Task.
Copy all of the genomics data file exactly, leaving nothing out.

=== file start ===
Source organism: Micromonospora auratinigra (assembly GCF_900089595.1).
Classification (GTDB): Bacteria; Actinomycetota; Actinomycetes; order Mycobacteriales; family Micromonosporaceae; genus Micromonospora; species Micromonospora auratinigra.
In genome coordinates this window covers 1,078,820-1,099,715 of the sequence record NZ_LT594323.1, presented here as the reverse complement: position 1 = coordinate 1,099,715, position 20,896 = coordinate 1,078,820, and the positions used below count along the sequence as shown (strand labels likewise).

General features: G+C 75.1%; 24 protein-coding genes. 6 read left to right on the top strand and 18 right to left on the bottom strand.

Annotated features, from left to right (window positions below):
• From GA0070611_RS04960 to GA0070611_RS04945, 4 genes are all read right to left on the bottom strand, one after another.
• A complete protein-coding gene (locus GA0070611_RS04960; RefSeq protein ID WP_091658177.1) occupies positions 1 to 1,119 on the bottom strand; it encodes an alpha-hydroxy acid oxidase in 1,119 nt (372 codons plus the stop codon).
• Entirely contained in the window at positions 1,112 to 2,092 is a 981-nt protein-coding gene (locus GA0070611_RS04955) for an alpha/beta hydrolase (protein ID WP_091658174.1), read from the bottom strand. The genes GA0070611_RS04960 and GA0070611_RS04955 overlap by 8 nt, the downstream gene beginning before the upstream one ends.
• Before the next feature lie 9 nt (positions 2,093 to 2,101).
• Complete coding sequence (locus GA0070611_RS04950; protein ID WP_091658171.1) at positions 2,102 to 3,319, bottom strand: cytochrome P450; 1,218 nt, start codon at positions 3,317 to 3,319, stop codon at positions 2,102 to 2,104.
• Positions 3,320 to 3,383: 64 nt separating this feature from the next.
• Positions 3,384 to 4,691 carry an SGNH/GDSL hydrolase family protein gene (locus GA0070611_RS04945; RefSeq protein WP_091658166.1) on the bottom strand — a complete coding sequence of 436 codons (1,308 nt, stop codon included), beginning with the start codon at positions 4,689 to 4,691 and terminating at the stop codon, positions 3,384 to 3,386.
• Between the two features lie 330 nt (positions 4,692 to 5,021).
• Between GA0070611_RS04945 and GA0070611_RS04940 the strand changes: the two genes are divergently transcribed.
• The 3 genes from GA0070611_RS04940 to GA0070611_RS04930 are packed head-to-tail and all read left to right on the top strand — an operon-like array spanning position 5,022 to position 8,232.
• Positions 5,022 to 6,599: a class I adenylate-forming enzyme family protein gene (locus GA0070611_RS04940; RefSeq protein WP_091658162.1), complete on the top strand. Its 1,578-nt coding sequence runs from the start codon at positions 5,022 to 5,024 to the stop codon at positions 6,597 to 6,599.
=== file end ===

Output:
Source organism: Micromonospora auratinigra (assembly GCF_900089595.1).
Classification (GTDB): Bacteria; Actinomycetota; Actinomycetes; order Mycobacteriales; family Micromonosporaceae; genus Micromonospora; species Micromonospora auratinigra.
In genome coordinates this window covers 1,078,820-1,099,715 of the sequence record NZ_LT594323.1, presented here as the reverse complement: position 1 = coordinate 1,099,715, position 20,896 = coordinate 1,078,820, and the positions used below count along the sequence as shown (strand labels likewise).

General features: G+C 75.1%; 24 protein-coding genes. 6 read left to right on the top strand and 18 right to left on the bottom strand.

Annotated features, from left to right (window positions below):
• From GA0070611_RS04960 to GA0070611_RS04945, 4 genes are all read right to left on the bottom strand, one after another.
• A complete protein-coding gene (locus GA0070611_RS04960; RefSeq protein ID WP_091658177.1) occupies positions 1 to 1,119 on the bottom strand; it encodes an alpha-hydroxy acid oxidase in 1,119 nt (372 codons plus the stop codon).
• Entirely contained in the window at positions 1,112 to 2,092 is a 981-nt protein-coding gene (locus GA0070611_RS04955) for an alpha/beta hydrolase (protein ID WP_091658174.1), read from the bottom strand. The genes GA0070611_RS04960 and GA0070611_RS04955 overlap by 8 nt, the downstream gene beginning before the upstream one ends.
• Before the next feature lie 9 nt (positions 2,093 to 2,101).
• Complete coding sequence (locus GA0070611_RS04950; protein ID WP_091658171.1) at positions 2,102 to 3,319, bottom strand: cytochrome P450; 1,218 nt, start codon at positions 3,317 to 3,319, stop codon at positions 2,102 to 2,104.
• Positions 3,320 to 3,383: 64 nt separating this feature from the next.
• Positions 3,384 to 4,691 carry an SGNH/GDSL hydrolase family protein gene (locus GA0070611_RS04945; RefSeq protein WP_091658166.1) on the bottom strand — a complete coding sequence of 436 codons (1,308 nt, stop codon included), beginning with the start codon at positions 4,689 to 4,691 and terminating at the stop codon, positions 3,384 to 3,386.
• Between the two features lie 330 nt (positions 4,692 to 5,021).
• Between GA0070611_RS04945 and GA0070611_RS04940 the strand changes: the two genes are divergently transcribed.
• The 3 genes from GA0070611_RS04940 to GA0070611_RS04930 are packed head-to-tail and all read left to right on the top strand — an operon-like array spanning position 5,022 to position 8,232.
• Positions 5,022 to 6,599: a class I adenylate-forming enzyme family protein gene (locus GA0070611_RS04940; RefSeq protein WP_091658162.1), complete on the top strand. Its 1,578-nt coding sequence runs from the start codon at positions 5,022 to 5,024 to the stop codon at positions 6,597 to 6,599.